effective date of this rule until 30 days after publication in the 
Federal Register (5 U.S.C. 553) because handlers are already putting 
cherries into reserve. This action also needs to be in place before the 
Board meets in September to discuss establishing volume control, 
including determining an appropriate carry-out figure. Further, 
handlers are aware of this rule, which was recommended at a public 
meeting. Also, a 30-day comment period was provided for in the proposed 
rule.

List of Subjects in 7 CFR Part 930

    Marketing agreements, Reporting and recordkeeping requirements, 
Tart cherries.

    For the reasons set forth in the preamble, 7 CFR part 930 is 
amended as follows:

PART 930--TART CHERRIES GROWN IN THE STATES OF MICHIGAN, NEW YORK, 
PENNSYLVANIA, OREGON, UTAH, WASHINGTON, AND WISCONSIN

0
1. The authority citation for 7 CFR part 930 continues to read as 
follows:

    Authority: 7 U.S.C. 601-674.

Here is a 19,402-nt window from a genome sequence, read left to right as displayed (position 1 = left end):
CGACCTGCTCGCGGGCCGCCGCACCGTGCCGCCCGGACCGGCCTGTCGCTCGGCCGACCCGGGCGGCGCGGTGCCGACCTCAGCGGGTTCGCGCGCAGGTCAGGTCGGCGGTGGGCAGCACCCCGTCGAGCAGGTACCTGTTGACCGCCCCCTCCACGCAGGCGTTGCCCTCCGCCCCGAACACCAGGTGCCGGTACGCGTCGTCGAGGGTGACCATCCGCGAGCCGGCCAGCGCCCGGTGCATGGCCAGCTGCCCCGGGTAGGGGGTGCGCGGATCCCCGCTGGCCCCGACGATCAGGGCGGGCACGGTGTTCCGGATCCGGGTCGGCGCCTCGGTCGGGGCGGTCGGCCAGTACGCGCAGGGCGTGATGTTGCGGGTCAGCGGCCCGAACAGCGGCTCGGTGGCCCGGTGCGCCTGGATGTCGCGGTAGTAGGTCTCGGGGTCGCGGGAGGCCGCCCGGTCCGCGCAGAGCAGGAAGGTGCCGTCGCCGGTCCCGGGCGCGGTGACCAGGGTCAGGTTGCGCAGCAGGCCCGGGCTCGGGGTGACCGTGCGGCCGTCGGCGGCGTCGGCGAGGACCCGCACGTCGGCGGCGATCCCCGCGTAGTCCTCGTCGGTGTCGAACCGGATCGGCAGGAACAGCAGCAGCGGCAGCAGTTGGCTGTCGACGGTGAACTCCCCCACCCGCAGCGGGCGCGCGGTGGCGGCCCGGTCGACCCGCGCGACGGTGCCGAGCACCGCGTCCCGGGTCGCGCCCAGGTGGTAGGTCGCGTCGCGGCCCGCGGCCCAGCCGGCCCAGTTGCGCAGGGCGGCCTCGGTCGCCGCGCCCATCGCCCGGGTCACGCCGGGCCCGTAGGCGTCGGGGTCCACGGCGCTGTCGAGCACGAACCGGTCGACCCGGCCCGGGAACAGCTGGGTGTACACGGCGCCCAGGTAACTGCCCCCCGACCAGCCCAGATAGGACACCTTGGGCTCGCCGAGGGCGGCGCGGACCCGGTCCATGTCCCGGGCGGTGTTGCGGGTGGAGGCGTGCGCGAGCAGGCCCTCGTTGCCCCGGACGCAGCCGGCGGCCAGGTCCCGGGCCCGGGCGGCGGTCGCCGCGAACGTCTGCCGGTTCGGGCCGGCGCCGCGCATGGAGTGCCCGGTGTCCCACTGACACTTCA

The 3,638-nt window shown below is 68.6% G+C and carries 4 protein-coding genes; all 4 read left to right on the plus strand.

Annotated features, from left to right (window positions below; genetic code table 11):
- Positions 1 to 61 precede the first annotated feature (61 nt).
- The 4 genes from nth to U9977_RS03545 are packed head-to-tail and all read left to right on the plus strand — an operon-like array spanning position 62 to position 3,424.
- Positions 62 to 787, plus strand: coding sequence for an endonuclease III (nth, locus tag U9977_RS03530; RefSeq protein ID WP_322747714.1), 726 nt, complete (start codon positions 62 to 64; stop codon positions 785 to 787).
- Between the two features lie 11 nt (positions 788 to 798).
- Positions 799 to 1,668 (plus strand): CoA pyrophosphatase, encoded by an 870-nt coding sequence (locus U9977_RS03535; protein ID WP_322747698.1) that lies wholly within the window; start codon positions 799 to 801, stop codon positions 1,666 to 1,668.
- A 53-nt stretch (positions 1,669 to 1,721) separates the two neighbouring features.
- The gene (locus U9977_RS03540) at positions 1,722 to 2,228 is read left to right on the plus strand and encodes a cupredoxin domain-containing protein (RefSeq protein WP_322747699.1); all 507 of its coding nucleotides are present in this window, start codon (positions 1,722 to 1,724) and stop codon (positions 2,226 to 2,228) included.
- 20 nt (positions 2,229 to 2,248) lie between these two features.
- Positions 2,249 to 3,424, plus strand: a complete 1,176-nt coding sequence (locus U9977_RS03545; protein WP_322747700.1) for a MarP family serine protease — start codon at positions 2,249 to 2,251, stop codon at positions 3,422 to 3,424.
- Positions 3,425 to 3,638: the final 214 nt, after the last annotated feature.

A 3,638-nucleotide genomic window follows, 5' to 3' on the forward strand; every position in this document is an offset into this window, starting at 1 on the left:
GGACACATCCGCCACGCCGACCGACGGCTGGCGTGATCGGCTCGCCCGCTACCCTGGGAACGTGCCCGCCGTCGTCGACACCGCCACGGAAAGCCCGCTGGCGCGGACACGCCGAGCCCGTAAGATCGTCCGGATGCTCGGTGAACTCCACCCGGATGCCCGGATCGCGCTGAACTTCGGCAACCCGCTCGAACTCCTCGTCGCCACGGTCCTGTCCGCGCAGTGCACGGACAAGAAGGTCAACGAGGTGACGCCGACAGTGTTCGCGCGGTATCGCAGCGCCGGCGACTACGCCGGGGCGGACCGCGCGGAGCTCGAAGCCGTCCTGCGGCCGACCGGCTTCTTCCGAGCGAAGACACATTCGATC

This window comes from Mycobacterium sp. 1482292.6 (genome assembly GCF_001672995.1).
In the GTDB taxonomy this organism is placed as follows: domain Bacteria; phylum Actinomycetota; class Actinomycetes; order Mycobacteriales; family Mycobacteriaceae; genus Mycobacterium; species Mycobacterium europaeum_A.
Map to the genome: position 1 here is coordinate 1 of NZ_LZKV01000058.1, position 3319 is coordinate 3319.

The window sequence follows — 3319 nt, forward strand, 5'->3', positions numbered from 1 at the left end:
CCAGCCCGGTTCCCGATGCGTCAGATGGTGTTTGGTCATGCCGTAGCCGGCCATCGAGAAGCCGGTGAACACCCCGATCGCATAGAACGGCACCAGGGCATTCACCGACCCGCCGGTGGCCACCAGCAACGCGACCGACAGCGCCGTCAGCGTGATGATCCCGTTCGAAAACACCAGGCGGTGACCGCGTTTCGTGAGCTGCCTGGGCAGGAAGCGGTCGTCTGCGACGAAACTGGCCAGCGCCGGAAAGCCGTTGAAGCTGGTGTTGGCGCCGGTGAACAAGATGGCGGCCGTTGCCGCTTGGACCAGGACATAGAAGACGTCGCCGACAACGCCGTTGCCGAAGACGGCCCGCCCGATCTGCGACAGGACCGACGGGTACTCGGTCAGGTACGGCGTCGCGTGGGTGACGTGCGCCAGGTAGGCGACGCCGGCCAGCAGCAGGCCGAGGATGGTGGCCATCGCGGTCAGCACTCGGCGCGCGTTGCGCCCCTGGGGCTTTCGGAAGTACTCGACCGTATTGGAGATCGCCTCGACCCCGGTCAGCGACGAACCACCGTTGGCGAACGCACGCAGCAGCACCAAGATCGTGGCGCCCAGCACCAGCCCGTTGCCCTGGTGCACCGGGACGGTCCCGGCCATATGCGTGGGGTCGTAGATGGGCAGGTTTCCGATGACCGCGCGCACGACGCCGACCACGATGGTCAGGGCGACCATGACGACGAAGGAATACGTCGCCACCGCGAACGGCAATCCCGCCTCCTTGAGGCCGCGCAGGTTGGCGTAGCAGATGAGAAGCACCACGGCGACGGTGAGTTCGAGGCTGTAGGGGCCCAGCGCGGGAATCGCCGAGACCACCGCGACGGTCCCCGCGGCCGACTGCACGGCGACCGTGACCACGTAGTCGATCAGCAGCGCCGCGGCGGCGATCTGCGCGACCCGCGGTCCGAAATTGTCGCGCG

0
2. In Sec.  930.151:
0
a. Designate the current paragraph as paragraph (a); and
0
b. Add a new paragraph (b) to read as follows:


Sec.  930.151  Desirable carry-out inventory.

    (a) * * *
    (b) Beginning with the crop year starting July 1, 2016, for the 
purposes of determining an optimum supply volume, the Board may 
recommend a desirable carry-out inventory not to exceed 100 million 
pounds.

0
3. Section 930.154 is added to read as follows:


Sec.  930.154  Release of inventory reserve cherries.

    (a) As provided in Sec.  930.54, the Board may recommend a release 
of a portion or all of the primary and/or secondary reserve cherries. 
The total available reserves will be determined at the beginning of the 
crop year. The primary reserve as defined in Sec. Sec.  930.55 and 
930.150 must be depleted before the secondary reserve can be released. 
If a release is recommended, the recommended volume shall be 
apportioned to handlers on the basis of each handler's proportion of 
the total volume handled in the preceding three crop years.
    (b) If a handler has less volume in reserve than is apportioned, 
the excess volume shall be reapportioned to those who still have volume 
in reserve until the total release is complete.

    Dated: September 12, 2016.
Elanor Starmer,
Administrator, Agricultural Marketing Service.
[FR Doc. 2016-22258 Filed 9-15-16; 8:45 am]
 BILLING CODE 3410-02-P